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Thread: micro-atx systems




  1. #21
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    May 2003
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    Thanks much wordbiker! I got your post information, as well as your PM. But I cant reply with a PM for some reason. Wow, your modded case looks radical! Very nice.

    The funny thing was, soon after writing you again, I finally did find it on my own prior to your response at the InWin site (I had previously scanned that site pretty thoroughly but didnít find it.). Size is the most important issue for me, then weight, so I will probably make my own enclosure by ripping off a standard (mini) tower with a full sized 3-400 watt PS. But, one alternative for me might be to mod another InWin case I saw downtown for 60 bucks. Itís about 13 x 13 x like 6 or so, itís as thin as you can be with full height slots. It comes with a 180 watt PS, so Iíd have to mod that but it is small and thin, even smaller than your ďveryĒ nice setup.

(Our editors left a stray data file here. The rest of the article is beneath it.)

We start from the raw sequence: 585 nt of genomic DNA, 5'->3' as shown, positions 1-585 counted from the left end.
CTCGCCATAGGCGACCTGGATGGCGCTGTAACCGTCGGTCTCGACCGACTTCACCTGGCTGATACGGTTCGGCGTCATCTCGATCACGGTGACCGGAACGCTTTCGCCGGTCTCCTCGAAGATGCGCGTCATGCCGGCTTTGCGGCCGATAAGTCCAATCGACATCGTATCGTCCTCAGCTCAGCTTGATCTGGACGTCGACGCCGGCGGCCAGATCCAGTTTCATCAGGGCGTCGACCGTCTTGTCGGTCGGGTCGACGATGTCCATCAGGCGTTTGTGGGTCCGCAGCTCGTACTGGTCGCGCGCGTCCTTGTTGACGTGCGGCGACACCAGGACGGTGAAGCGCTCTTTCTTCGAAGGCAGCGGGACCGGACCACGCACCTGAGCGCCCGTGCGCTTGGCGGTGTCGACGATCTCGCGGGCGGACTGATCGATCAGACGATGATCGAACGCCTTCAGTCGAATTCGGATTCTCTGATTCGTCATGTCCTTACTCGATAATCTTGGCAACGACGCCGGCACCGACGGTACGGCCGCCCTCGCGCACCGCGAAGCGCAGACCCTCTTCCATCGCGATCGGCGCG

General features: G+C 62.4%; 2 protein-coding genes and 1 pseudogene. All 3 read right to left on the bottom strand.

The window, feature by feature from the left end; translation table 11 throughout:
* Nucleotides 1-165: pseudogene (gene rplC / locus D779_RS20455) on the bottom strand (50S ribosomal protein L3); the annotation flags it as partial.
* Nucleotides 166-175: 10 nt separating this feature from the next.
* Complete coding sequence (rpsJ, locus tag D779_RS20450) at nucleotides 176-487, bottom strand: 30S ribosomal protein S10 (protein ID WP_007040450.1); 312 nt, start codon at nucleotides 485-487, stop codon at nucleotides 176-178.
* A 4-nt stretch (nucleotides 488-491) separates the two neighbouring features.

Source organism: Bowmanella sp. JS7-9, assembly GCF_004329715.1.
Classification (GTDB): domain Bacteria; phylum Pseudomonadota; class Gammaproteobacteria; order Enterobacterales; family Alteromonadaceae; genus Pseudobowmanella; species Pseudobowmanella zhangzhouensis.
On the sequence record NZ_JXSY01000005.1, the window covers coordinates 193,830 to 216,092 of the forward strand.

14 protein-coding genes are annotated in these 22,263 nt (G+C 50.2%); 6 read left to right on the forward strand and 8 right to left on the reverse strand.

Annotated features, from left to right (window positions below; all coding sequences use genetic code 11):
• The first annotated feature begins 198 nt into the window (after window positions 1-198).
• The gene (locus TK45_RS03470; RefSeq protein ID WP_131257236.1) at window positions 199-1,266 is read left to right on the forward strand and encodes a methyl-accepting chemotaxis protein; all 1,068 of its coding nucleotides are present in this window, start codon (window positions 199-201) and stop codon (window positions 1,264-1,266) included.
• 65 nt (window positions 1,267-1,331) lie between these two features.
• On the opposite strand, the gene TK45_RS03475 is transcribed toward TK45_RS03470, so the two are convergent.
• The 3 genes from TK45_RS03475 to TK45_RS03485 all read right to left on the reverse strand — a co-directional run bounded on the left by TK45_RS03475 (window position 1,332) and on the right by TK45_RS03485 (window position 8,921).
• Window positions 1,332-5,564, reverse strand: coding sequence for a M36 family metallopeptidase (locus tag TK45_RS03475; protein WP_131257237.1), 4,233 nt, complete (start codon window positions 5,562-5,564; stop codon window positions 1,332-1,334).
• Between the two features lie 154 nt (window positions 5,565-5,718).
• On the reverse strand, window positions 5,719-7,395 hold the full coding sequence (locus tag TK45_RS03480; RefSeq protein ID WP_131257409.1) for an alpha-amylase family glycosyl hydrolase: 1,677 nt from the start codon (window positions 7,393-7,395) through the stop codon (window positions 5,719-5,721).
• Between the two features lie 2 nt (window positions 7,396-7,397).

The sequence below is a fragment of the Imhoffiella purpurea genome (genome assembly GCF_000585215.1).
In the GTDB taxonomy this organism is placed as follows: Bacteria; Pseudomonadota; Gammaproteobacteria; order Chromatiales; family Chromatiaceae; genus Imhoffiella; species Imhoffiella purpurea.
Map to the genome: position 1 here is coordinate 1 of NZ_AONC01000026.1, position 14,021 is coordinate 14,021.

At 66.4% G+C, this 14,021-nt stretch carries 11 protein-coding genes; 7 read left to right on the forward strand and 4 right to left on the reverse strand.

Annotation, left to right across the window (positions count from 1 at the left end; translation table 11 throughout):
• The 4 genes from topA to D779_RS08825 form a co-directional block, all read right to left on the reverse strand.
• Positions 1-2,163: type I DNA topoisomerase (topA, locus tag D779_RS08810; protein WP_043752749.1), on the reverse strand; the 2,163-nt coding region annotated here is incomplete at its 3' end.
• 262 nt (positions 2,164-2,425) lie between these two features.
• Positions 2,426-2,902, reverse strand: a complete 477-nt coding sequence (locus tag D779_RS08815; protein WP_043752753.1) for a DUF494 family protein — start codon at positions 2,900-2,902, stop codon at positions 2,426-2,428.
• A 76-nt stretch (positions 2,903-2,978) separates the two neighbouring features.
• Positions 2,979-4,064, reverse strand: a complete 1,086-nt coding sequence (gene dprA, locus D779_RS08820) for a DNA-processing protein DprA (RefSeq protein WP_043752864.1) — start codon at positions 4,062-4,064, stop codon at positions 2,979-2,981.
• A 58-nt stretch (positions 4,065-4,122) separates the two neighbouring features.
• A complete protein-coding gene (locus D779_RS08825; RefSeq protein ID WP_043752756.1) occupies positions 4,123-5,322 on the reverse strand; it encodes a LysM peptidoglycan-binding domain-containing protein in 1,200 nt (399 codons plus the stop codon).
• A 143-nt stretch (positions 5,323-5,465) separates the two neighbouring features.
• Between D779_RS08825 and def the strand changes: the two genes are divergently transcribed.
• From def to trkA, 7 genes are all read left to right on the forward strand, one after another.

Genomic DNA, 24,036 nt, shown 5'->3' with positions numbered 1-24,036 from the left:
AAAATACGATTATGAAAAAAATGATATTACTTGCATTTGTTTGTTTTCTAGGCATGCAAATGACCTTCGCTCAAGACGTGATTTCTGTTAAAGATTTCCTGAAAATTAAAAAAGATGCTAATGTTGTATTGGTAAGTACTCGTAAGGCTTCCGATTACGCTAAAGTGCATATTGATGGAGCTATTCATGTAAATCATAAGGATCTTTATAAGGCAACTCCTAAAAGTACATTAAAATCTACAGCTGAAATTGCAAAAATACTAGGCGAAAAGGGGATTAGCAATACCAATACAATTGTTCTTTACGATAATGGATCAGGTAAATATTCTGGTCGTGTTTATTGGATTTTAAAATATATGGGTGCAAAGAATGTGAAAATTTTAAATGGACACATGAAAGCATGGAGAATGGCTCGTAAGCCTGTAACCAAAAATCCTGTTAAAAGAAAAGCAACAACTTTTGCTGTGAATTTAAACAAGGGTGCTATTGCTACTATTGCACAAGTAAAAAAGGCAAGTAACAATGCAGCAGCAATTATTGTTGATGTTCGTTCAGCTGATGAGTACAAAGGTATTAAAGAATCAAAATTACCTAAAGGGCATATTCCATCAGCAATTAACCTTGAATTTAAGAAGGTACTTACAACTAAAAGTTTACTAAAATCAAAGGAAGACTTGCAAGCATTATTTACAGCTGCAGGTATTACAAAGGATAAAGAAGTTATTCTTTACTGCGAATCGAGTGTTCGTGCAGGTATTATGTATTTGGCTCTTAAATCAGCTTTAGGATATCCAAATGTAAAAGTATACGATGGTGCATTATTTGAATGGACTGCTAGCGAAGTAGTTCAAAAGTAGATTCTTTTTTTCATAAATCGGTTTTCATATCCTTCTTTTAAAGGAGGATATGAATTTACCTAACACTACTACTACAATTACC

As to making my own, I already went out and spent just over 100 bucks on some angle aluminum and some alum straights too, plus a new rivet gun and such. Iíd have enough to do about 2 cases though. I figure on creating an open frame that is roughly 10x7x10 or so and then custom fitting everything into it. Itíll be like a slightly larger version of those ďlittleĒ Shuttle cube XPCís and such, but with three times more internal upgradeability, which Iíll probably use, and it will be cheaper, but slightly larger. Iíll probably just rob a standard tower case of itís motherboard backplate and the PS and the lights and power control switches and then just mod them into my open case frame, and then after itís all fitted into the best smallest configuration, Iíll skin the thing with something like thick aluminum tape (like trailer tape for semi trailer repair) and power vent it too.